By Doug Porter
More than 2,000 hospital workers at UC San Diego are planning on staying home from work for a couple of days (May 21 & 22) this week. Vocational nurses, respiratory therapists, pharmacy technicians, bus drivers and custodians will go on strike Tuesday following nearly a year of failed negotiations. Their last contract expired in September.
Depending on who’s talking, the 30,000 workers at five University of California health centers are about to walk off the job (or honor the picket lines of those who do strike) are motivated by demands that the UC Medical System stop prioritizing profit over quality patient care OR a refusal by the union to agree to UC’s pension reforms.
The pending strike is NOT just about higher pay, as is being reported in the mass media. Demands by management that workers increase their contribution to pensions funds have been countered by the union’s complaints about soaring executive compensation in the UC system.
University of California Patient Care Technical Workers — members of AFSCME Local 3299 –have overwhelmingly voted (97%) to go on strike. Health care workers represented by University Professional and Technical Employees (UPTE) have said they plan to honor the strike and will not cross the picket lines.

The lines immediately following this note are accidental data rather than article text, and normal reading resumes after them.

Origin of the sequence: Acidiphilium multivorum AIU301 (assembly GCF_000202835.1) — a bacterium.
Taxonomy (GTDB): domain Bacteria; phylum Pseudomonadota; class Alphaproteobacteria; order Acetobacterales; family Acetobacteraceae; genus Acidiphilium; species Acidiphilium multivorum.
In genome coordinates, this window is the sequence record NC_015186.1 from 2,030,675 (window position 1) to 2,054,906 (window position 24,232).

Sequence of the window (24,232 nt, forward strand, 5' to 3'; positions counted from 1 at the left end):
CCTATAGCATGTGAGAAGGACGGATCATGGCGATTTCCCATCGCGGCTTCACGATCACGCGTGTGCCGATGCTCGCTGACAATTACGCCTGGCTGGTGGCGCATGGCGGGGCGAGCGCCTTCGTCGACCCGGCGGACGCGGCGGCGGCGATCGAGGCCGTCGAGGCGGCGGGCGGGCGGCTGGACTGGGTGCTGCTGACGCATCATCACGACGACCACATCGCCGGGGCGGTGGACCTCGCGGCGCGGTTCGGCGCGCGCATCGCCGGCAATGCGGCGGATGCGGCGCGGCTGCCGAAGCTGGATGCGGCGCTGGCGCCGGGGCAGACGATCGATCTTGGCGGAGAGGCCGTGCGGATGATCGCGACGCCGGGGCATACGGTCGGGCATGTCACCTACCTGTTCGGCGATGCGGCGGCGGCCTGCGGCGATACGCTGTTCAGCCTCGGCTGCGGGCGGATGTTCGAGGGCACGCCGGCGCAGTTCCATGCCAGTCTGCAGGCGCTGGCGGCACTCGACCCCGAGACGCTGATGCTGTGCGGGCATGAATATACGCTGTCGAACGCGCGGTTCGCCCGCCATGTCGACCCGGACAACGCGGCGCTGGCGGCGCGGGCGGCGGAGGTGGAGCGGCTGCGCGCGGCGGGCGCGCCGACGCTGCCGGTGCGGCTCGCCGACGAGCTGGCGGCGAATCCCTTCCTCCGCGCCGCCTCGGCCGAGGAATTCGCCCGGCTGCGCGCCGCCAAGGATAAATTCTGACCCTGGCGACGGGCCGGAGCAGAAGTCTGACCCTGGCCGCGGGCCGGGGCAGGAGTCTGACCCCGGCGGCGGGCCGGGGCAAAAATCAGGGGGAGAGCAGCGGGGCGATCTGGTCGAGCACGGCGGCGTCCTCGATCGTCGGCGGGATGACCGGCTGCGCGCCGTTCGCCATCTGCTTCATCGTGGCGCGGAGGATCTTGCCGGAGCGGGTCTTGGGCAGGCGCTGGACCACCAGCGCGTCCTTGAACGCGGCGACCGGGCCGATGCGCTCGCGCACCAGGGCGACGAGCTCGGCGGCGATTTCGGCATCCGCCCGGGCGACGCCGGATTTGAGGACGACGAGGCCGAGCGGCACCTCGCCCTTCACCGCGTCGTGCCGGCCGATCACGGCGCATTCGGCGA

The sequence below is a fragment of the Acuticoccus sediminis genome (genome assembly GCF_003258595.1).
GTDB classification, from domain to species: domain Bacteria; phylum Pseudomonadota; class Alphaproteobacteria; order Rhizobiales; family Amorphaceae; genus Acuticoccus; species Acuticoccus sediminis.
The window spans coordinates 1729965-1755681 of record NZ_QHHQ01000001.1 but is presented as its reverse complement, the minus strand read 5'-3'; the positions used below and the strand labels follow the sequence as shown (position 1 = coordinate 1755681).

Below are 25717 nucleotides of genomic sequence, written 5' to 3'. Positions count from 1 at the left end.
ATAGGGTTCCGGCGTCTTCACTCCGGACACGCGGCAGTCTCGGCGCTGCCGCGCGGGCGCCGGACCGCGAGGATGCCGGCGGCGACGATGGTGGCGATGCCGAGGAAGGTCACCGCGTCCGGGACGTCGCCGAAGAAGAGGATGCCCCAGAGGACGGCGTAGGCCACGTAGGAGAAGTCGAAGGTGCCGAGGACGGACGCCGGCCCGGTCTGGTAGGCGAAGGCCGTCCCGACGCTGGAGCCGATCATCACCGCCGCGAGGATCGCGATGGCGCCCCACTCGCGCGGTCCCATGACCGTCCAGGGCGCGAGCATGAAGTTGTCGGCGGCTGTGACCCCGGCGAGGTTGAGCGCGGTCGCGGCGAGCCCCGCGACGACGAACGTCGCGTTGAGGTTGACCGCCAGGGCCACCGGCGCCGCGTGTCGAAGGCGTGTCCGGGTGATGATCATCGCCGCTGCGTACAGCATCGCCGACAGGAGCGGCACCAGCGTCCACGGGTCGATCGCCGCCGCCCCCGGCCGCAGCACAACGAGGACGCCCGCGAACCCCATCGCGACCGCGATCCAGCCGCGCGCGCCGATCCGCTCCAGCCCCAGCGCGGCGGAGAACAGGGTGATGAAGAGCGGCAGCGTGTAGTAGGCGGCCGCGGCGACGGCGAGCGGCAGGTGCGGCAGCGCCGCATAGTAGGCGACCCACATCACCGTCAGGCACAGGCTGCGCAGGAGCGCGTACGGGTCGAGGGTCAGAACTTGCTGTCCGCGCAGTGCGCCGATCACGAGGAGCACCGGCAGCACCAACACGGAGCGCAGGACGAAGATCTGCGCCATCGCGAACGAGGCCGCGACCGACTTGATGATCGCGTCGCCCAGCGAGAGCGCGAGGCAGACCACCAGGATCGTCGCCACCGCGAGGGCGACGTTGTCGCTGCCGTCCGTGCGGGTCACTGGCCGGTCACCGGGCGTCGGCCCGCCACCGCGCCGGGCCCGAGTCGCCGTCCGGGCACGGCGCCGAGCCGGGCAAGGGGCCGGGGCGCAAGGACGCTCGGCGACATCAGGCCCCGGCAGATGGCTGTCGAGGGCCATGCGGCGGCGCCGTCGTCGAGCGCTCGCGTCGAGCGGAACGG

Foodservice, custodial and storekeeping workers at UCLA, and possibly other campuses, who are represented by separate AFSCME affiliates may also walk out on Tuesday, according to the Daily Bruin.
The Sacramento Business Journal reports the California Public Employment Relations Board will ask today for an injunction to order 400 key employees to cross picket lines, which are expected at the La Jolla-area UC hospital, as well as at UC campuses at Irvine, Los Angeles, Davis and San Francisco.
Representatives of the unions say they have identified their own set of key workers who will be told to cross picket lines to ensure patient safety. UC system representatives told the news media on Friday that the strike “would pose an imminent threat to public health and safety and would improperly withhold health care from members of the public.”
The UC Medical system has $6.9 billion in annual operating revenues and, even though it is technically a non-profit organization, estimates of its net profits run into hundred of millions of dollars. Since 2009, management has increased in size by 38%, adding $100 million annually to the payroll.